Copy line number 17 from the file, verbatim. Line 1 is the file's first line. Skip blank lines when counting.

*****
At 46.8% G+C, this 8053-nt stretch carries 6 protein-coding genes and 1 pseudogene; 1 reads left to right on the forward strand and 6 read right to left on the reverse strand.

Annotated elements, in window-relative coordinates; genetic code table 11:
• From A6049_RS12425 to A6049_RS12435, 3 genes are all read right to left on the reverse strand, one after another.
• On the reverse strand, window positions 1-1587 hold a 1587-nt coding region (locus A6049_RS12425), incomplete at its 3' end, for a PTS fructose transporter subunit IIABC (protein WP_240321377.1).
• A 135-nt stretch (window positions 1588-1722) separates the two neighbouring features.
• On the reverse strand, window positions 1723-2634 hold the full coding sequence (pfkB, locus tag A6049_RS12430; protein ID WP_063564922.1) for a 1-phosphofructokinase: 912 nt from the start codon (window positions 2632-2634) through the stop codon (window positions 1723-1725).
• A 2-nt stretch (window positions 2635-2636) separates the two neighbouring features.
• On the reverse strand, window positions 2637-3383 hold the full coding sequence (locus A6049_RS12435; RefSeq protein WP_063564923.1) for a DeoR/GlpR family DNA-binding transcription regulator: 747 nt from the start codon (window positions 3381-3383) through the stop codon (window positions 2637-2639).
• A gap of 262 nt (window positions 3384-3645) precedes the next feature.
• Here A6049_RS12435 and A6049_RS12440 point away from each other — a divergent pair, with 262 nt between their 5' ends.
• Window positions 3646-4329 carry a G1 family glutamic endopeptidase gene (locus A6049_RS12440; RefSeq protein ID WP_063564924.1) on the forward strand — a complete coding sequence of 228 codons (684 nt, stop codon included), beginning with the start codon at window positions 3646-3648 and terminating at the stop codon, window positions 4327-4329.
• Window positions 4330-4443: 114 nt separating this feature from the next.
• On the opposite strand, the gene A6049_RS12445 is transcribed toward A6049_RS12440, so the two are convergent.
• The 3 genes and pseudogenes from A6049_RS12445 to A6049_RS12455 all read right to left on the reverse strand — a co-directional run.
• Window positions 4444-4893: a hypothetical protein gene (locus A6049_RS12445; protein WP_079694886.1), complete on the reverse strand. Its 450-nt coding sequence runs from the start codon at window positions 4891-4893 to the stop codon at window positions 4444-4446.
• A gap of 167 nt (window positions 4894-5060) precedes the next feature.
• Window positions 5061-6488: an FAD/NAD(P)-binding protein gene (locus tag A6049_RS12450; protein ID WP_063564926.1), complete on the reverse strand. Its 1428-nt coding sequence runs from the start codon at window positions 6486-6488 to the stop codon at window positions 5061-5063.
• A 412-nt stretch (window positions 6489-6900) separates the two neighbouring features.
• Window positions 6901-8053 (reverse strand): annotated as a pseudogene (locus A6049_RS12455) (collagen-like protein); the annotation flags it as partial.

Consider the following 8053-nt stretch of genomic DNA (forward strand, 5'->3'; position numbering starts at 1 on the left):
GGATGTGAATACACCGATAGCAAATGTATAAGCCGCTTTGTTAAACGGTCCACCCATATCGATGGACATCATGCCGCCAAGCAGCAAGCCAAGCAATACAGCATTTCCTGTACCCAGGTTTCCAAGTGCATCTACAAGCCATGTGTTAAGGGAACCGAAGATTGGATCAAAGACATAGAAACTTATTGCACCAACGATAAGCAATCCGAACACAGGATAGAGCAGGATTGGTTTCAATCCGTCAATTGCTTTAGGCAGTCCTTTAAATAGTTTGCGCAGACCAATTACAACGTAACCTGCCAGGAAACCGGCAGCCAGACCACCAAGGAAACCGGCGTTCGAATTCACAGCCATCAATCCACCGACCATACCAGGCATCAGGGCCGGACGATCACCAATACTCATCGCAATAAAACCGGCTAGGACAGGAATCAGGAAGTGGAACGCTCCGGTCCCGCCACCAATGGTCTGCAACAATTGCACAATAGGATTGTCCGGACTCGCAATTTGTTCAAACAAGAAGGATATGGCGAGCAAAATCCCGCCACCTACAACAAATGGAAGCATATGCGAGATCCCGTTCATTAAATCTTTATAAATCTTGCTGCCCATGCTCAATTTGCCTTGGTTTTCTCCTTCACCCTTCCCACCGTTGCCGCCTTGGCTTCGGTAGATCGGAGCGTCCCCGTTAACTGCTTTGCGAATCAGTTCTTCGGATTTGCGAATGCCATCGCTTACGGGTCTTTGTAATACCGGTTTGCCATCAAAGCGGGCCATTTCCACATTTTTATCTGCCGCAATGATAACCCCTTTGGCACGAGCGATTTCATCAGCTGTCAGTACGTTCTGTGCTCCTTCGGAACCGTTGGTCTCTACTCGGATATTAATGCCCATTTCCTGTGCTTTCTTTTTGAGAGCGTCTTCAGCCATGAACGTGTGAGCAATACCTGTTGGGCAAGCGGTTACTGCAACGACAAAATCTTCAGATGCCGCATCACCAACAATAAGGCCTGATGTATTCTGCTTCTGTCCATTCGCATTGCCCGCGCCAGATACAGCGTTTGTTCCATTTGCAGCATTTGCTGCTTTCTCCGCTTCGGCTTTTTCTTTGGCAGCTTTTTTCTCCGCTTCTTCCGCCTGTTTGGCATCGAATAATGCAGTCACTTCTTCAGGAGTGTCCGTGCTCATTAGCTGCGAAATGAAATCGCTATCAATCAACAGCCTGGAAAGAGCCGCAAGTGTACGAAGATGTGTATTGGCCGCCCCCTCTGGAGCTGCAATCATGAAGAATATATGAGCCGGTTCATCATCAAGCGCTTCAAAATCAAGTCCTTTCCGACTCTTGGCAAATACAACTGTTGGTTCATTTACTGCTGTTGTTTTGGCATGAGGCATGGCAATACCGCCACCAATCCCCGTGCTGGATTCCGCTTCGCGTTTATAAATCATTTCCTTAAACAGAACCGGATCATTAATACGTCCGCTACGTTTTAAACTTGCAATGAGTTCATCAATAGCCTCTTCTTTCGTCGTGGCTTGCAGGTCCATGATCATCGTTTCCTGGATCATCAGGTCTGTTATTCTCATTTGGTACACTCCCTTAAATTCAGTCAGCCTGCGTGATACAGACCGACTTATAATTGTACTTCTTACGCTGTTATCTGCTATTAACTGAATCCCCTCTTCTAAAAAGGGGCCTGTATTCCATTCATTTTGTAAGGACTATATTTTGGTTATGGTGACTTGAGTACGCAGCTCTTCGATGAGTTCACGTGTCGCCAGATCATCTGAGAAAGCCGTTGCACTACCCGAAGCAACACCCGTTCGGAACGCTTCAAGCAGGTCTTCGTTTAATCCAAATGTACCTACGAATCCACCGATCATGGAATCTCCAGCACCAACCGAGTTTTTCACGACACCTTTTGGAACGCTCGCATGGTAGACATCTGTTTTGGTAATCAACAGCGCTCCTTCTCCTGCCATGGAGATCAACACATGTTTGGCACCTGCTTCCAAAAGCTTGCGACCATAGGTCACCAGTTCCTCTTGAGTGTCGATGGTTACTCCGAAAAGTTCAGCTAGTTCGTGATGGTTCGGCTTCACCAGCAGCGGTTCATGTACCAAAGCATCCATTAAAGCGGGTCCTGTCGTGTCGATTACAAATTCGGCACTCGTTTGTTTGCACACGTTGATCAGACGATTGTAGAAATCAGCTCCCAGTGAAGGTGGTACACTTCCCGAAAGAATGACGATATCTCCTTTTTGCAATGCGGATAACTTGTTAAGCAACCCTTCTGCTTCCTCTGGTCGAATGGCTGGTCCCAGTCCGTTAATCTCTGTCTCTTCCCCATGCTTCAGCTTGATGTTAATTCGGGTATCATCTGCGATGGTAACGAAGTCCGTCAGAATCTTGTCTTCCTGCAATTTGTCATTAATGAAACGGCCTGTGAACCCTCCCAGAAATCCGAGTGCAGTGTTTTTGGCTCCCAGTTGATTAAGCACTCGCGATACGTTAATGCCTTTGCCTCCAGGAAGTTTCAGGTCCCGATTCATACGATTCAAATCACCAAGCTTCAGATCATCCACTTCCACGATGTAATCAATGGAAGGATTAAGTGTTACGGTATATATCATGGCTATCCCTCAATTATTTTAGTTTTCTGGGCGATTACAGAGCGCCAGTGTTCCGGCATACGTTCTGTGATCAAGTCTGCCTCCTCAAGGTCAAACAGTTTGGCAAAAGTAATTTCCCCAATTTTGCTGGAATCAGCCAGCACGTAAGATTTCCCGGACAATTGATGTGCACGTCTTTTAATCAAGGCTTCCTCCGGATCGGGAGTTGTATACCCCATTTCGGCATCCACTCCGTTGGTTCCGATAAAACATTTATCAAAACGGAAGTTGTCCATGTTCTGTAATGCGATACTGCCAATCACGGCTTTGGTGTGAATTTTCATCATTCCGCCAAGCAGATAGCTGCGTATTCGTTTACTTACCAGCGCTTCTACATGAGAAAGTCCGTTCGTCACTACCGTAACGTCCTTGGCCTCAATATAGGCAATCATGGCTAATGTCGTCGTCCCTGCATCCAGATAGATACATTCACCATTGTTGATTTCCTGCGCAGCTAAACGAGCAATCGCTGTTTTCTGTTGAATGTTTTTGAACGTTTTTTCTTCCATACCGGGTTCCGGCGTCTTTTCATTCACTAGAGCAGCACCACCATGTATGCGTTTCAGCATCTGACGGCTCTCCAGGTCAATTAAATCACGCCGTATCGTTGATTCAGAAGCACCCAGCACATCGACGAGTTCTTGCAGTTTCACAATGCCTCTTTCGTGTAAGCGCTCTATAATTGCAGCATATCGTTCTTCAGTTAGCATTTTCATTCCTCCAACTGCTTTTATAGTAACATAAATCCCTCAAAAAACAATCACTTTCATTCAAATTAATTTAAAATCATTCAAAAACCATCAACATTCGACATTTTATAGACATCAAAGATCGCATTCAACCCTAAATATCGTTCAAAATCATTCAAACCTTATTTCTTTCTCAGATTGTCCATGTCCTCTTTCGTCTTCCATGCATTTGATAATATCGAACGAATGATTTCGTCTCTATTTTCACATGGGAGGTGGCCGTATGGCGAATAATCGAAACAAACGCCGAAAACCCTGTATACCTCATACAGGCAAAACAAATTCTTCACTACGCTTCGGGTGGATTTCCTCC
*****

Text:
• Window positions 5061-6488: an FAD/NAD(P)-binding protein gene (locus tag A6049_RS12450; protein ID WP_063564926.1), complete on the reverse strand. Its 1428-nt coding sequence runs from the start codon at window positions 6486-6488 to the stop codon at window positions 5061-5063.